History of the X games

What You Didn’t Know About the X Games

When it comes to extreme sports, professional skiers, snowboarders, BMX bike riders, and skateboarders are right up there with the most intense athletes on the planet. However, while the X Games is a household term nowadays, it wasn’t that long ago the X Games didn’t even exist. How did these popular competitions come into existence and become a nationally televised competition at the Olympic level?

The Beginning of the X Games

The first X Games were in Rhode Island in 1995 with the summer extreme sports competing for medals and prize money. Two years later the first winter X Games were held at Big Bear Lake in California. According to an article from National Geographic, the games get their name from several influences. At the inauguration of the event, the target market for attendees were in Generation X, and most of the athletes competing were Gen Xers too. Of course, X also is short for “extreme” which the games certainly are. In mathematics, X symbolizes the unknown, and there is an element of the unknown in the X Games for sure.

During the early years of the games through today, athletes are constantly displaying their unseen tricks for the first time. For example, Tony Hawk completed the first 900 in skateboarding at the X Games, Travis Pastrana did the first double backflip in freestyle motocross, and Heath Frisby did the very first front flip on a snowmobile. ESPN covers the games—hosting, producing, and broadcasting them on ESPN, ESPN2 and ABC. Besides television viewers, the events continually draw tens or even hundreds of thousands of attendees each time.

Summer X Games

The sports in both winter and summer X Games vary each time. There are some sports and events that are consistent each year. Summer sports include motocross, mountain bike, skateboarding, and BMX freestyle. Within these categories, there are a number of different events for both men and women. Not all events from past X Games have stood the test of time. Some past summer events are street luge, wakeboarding, bungee jumping, and rally and off-road truck racing.

Winter X Games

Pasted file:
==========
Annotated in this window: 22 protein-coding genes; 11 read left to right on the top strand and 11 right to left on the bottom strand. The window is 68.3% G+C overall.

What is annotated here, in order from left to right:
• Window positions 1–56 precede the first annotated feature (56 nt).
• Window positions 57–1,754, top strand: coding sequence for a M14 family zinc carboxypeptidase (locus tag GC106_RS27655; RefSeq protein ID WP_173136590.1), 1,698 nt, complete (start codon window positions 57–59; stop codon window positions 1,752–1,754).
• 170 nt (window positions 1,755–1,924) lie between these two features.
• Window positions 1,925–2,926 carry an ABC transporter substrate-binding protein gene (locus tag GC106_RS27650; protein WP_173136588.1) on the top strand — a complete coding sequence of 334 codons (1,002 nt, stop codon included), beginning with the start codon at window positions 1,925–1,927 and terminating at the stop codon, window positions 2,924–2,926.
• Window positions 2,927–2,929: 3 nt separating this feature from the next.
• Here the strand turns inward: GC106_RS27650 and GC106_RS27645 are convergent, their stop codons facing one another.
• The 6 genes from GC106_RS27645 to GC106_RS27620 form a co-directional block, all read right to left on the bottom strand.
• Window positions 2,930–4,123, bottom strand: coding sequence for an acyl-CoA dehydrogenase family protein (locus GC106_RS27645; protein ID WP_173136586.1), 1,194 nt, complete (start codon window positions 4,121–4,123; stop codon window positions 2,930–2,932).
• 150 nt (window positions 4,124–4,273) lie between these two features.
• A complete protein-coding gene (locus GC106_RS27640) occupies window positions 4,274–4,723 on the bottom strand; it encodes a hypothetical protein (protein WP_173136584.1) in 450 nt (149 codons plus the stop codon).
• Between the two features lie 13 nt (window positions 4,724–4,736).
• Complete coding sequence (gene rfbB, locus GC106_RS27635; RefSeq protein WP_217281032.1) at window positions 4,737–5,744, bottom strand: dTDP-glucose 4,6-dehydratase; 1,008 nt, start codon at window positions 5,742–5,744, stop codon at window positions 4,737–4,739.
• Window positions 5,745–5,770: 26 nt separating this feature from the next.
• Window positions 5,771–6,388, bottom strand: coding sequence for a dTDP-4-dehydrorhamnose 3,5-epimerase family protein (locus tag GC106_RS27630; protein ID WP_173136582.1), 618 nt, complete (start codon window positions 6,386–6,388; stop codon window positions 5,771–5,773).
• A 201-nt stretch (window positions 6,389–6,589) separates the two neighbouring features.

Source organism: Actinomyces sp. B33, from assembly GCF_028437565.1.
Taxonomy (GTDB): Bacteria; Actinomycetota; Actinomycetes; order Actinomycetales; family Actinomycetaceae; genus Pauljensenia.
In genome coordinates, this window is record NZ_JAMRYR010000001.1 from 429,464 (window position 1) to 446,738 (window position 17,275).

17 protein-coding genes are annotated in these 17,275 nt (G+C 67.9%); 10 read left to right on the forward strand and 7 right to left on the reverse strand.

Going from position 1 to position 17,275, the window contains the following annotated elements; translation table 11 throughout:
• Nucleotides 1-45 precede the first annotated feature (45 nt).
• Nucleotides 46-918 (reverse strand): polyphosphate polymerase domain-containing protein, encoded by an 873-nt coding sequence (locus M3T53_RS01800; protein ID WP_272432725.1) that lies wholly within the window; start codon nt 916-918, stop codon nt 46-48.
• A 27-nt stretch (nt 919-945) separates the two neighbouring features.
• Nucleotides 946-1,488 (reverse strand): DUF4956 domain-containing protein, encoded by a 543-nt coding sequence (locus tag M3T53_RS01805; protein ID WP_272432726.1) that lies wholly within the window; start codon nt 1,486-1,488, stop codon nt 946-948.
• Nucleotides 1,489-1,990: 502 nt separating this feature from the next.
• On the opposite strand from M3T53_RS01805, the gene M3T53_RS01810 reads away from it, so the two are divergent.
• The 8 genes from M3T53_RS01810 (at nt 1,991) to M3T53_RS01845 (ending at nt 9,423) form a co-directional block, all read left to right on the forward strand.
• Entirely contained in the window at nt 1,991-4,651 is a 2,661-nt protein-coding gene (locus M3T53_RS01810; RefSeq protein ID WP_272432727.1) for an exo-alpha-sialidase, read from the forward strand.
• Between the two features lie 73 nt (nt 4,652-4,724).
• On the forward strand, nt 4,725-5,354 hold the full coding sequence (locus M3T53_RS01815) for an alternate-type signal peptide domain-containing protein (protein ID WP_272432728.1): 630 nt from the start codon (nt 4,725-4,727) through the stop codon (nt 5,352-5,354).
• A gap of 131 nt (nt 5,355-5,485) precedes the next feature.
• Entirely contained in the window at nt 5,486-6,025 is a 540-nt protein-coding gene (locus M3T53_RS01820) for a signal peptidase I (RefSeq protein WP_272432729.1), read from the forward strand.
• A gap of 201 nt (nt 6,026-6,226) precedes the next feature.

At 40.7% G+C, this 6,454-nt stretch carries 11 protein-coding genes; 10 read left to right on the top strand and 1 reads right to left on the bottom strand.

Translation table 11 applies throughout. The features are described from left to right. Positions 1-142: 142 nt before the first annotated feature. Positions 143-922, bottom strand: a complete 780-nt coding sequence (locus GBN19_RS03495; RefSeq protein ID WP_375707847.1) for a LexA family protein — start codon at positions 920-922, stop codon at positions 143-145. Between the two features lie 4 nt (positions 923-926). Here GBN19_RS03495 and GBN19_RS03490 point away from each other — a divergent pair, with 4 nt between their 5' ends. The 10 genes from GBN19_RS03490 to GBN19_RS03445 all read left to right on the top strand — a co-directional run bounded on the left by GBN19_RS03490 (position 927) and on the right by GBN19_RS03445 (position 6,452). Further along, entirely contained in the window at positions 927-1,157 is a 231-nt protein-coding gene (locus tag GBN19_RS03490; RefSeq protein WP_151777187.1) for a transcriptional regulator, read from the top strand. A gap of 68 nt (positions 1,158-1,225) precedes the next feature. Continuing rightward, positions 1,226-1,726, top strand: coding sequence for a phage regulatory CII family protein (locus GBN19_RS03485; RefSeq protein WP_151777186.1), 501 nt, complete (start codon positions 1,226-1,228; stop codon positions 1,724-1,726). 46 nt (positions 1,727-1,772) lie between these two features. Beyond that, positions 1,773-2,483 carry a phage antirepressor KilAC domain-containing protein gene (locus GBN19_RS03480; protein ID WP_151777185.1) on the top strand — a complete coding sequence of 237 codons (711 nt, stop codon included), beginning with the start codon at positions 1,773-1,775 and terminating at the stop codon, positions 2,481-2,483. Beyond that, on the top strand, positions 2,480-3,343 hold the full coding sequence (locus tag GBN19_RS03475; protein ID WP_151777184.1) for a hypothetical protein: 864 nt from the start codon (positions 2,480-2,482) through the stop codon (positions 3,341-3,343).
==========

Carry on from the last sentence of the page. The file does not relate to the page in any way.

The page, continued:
Winter events include various ski, snowboard, and snowmobile events. Skiing includes big air, slopestyle, and superpipe. Snowboarding includes big air, slopestyle, superpipe, and snowboard X. For snowmobiling, competitors race in freestyle and speed style. Past winter events include snow mountain bike racing, ice climbing, ski boarding, and more.

Real Games

The 2016/2017 season is the first season the X Games have hosted the Real Games, allowing athletes to compete for seven major resorts on only inbounds real terrain (no man-made elements allowed) to determine which resort has the best terrain. The voting was open to the public and according to the X Games website, Jackson Hole Mountain Resort was the clear winner. To check out some jaw-dropping footage submitted, see Real Mountain videos here.

How Did We Get Where We Are Today

While people have been participating in extreme sports long before the X Games came around, it was really ESPN that propelled the X Games into mainstream sports entertainment. An article from Time Magazine by Kate Pickert explains how in the mid 90’s execs at ESPN realized they were missing a part of their target market. According to Pickert,

“There came at a moment when a good chunk of young people were getting a little bored with football and baseball, while even more were on skateboards practicing their Ollies in mall parking lots across the country.”

The first few X Games drew such crowds EPSN knew they had something good on their hands and continued promoting and growing the event. Unafraid to try new events each time to draw in new viewers, the X Games keep people coming back for more. Viewers watch in awe as people risk their lives to complete more and more extreme stunts, and athletes compete for sponsorships doing sports they love that are now legitimized largely because of ESPN and the X Games.

While they have only been around for a little over two decades, the X Games are very successful. They provide a place for extreme athletes to compete, and the games continue to stay relevant by including audience participation and voting. With a history this impactful, it will be fascinating to see where they X Games go from here.